Foot orthoses and landing mechanics
In Part 1 of this two part series (Part 1, link here) we wrote about the need to not omit observations of gluteal function when it came to the utilization of foot orthotics to control the knee. We felt that a tunnel vision perspective on just the foot was only telling half the story. Admittedly, we made the comment that research articles can look at isolated issues if it pleases them, but that it was our mission not to let tunnel visioned biases enter into things. Tunnel vision leads to assumptions that some problems have simple solutions. Our clients get evaluated through the entire kinetic chain when looking at foot and knee issues. Heck, even arm swing and opposite leg swing impact the function of the stance phase knee.
Here is again is the original article by Katie Bell over at LER (Lower Extremity Review) that brought up the initial PART 1 dialogue back in January and that is spurring Part 2 here today. It was good information but left some gaps in theory and application in our opinion.
The gap in our opinion is in failing to mention that perhaps this landing mechanics problem is present because of intrinsic foot weakness and kinetic chain cooperation of the entire limb and pelvis-core. One must remember that if the foot can be corrected or merely strengthened in a more functionally neutral manner that it should be a first line intervention. Merely inserting an orthotic, custom or off the shelf pre-fab does nothing to correct intrinsic and extrinsic weaknesses. They are an external device to correct alignment issues. Just because you put an orthotic in a shoe does not mean that the foot must function properly afterwards. A flat weak foot might just sit flat and weak upon the orthotic and nothing more. Sure it will be on a new platform and with different alignment, but there are no guarantees it will function better. The foot might just figure out a new way to compensate in another manner. Even worse, the foot and lower limb might be completely foreign in strategy, skill, endurance and strength in this new position and thus at even greater increased risk for injury than the one you tried to correct with the device in the first place. Just because you toss an intervention at something that should make a difference or create a result, does not mean it will occur. Just because you put a beer in someone’s mug does not guarantee they will drink it. That is the intention, but the outcome is not guaranteed, they might drink it but they also might not. Heck, they could even spill it (ie. compensation … undesirable outcome !). Just because the platform is different, new and possibly more optimal does not guarantee they will have the Skill, Endurance or Strength (S.E.S. – the mantra of The Gait Guys) to function any differently than before. This is why, when we choose to reach for an orthotic, that we educate the client on what it is doing, and how to treat it like any other piece of therapy. Meaning that it is to help reach an end goal, and when possible it is weaned away or minimalized to the new levels of S.E.S.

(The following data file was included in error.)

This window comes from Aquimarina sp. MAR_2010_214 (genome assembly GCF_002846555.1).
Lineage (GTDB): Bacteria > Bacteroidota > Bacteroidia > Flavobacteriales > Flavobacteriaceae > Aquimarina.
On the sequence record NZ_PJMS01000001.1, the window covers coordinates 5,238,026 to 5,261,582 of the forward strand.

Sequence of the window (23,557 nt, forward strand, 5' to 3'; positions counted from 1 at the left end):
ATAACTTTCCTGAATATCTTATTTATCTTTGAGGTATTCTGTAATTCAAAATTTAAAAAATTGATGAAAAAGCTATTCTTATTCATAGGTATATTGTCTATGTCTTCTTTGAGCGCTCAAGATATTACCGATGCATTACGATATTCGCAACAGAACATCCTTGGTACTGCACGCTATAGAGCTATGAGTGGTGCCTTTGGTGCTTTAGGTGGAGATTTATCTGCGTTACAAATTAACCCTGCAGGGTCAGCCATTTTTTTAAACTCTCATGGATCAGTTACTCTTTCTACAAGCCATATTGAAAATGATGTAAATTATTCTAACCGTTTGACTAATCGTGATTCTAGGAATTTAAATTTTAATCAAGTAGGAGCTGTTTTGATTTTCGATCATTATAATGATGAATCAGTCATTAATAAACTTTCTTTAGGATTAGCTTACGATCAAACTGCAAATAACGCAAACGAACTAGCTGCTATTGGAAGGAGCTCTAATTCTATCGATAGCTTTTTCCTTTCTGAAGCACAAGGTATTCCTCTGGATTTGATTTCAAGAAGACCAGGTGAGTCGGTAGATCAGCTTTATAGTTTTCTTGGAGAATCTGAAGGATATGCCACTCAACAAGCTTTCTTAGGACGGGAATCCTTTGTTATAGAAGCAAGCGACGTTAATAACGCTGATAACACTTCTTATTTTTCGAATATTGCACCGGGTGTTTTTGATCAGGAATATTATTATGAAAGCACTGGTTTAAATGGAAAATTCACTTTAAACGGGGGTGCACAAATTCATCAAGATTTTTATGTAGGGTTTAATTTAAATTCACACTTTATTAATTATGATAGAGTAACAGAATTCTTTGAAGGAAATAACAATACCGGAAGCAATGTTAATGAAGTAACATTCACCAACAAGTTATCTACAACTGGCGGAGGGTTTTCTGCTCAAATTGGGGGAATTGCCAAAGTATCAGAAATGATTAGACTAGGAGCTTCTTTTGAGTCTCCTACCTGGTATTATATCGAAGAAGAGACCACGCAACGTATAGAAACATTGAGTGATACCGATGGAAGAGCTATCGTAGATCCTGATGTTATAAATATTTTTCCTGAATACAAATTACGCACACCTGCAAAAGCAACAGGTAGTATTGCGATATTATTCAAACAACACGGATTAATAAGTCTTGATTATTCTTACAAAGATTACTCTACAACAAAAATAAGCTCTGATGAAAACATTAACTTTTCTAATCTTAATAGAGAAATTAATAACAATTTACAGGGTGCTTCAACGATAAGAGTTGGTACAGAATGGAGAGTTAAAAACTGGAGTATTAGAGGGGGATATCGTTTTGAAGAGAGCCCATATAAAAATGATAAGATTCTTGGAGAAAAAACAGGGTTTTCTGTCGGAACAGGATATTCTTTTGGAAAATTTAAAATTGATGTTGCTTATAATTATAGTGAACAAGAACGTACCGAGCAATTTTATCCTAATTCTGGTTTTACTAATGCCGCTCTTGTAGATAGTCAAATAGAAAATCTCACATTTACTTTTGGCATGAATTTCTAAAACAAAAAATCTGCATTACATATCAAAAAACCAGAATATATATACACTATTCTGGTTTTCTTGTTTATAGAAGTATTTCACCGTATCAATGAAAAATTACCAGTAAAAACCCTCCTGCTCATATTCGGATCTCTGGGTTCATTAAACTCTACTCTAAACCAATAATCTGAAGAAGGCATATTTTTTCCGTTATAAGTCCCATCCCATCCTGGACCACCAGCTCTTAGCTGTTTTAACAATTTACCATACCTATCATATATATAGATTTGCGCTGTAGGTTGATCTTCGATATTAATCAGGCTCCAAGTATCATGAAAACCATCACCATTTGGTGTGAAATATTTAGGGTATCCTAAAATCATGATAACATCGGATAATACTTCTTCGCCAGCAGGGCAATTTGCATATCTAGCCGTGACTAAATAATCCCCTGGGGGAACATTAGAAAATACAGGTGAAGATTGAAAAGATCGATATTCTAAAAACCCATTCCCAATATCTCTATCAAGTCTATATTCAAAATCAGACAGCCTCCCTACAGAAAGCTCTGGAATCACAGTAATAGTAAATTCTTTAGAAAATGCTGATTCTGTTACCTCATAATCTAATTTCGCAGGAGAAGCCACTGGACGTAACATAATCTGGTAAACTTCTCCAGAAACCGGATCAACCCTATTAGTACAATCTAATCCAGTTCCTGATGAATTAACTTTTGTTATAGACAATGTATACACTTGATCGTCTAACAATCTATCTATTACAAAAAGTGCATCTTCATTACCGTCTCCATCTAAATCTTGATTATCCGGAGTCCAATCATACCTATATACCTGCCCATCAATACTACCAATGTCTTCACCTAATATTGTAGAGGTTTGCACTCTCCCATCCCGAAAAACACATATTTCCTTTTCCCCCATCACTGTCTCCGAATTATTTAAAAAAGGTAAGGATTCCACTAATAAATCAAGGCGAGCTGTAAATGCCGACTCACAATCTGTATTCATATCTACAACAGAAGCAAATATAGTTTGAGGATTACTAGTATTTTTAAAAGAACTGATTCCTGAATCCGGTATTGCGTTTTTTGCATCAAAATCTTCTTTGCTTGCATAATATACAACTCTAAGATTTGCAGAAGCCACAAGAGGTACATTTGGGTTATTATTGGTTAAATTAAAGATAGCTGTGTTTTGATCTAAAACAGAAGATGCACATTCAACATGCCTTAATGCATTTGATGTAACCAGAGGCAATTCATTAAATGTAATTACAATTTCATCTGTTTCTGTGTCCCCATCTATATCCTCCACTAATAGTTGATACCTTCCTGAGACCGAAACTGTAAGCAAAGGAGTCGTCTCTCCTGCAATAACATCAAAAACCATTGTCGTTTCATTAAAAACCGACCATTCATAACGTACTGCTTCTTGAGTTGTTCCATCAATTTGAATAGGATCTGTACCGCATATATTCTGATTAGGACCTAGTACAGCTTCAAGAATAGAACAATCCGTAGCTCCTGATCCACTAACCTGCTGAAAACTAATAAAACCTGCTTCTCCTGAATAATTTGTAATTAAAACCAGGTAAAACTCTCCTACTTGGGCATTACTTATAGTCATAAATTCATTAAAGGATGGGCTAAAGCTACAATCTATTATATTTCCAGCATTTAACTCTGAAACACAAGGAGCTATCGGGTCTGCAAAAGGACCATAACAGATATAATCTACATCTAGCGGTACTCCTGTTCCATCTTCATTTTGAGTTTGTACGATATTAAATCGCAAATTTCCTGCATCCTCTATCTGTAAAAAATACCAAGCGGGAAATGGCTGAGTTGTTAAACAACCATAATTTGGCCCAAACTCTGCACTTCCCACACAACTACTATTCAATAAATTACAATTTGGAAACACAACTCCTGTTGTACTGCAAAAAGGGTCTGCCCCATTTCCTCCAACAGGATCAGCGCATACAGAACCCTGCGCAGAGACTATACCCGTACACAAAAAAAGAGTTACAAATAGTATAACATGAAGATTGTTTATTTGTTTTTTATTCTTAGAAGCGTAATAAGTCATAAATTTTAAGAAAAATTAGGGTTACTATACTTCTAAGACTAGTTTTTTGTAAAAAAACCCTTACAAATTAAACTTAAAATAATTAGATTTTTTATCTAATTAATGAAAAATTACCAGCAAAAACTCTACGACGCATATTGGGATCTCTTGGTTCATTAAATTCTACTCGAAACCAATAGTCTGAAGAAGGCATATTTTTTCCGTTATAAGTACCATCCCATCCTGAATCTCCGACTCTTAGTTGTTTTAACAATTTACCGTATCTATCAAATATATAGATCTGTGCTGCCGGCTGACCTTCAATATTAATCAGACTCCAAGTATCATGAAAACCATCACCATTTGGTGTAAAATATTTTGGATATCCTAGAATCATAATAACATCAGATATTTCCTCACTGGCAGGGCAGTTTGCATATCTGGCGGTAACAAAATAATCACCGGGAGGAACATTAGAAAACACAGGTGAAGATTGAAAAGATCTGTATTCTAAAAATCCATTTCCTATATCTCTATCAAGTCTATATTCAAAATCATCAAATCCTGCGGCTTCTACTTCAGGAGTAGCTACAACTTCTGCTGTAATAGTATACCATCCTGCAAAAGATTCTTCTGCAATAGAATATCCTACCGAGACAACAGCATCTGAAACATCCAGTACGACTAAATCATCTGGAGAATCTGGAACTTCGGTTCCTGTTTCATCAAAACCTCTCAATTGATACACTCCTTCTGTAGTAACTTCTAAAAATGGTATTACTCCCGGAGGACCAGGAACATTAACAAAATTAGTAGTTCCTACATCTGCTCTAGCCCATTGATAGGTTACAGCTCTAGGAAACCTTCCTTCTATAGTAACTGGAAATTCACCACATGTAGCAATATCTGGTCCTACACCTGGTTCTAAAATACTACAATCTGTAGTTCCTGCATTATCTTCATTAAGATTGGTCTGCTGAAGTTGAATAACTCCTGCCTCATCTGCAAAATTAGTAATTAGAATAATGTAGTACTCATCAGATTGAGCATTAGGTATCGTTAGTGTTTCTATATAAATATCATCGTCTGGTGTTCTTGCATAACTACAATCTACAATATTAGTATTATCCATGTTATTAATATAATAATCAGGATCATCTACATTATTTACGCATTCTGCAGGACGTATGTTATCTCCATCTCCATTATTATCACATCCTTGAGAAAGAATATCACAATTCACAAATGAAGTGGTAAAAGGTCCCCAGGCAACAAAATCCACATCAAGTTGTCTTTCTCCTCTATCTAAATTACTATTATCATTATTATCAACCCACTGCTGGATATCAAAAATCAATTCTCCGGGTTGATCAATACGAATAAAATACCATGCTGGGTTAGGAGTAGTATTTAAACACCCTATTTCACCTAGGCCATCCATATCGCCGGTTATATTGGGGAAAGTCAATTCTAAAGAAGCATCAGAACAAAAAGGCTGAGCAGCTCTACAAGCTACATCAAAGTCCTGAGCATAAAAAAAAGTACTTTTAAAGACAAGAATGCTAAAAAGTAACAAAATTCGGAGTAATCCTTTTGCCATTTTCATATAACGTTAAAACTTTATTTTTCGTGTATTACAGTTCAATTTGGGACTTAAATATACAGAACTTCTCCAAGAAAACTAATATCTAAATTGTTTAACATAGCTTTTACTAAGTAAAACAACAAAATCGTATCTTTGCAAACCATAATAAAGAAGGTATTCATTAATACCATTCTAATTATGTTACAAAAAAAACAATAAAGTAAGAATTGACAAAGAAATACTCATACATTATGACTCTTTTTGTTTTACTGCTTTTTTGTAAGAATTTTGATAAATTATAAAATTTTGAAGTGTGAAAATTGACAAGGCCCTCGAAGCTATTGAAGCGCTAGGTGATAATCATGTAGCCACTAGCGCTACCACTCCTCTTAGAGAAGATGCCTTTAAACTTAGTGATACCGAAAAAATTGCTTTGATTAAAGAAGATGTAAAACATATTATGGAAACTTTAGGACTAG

Now, back to the topic at hand.
This article talks about the hip adduction in females and mentions that it is not present in males but fails to even talk about possible reasoning behind this gender specific finding. Why wasn’t changed Q-angle in females talked about here ? Perhaps that was a discussion in the studies and merely not mentioned here.
The article also fails to talk about failed landing mechanics at forefoot load. When we load returning to the ground from a jump, we first load the forefoot. If the peronei and lateral calf are not strong enough to hold the rearfoot and forefoot in eversion at landing, making sure that the forefoot bipod is squared up at initial contact, the foot will be at a huge risk of inverting and spraining ligamentous tissues (esp. lateral restraints) as the load transitions from forefoot to rearfoot upon landing.
Think about all of this the next time your foot is in the air and quickly approaching the ground. If you are into a forefoot landing technique in your running, how is your forefoot landing platform ? is it flat ? Are you hitting laterally and risking injury or faulty mechanics ? Is your foot landing too medially and challenging the foot tripod prematurely ? Are you falling into the orthotic if you are using one ? Or are you merely using it as a crutch to improve your landing mechanics ? And……. do you even truly need an orthotic at all ? Or did your $ 500+ merely make for a nice mortgage payment on someone’s new boat ?
Orthotics …. they have value at times. Do you know when and how to implement them and when to hold off ? It is a tough game, you have to know the rules.
Shawn and Ivo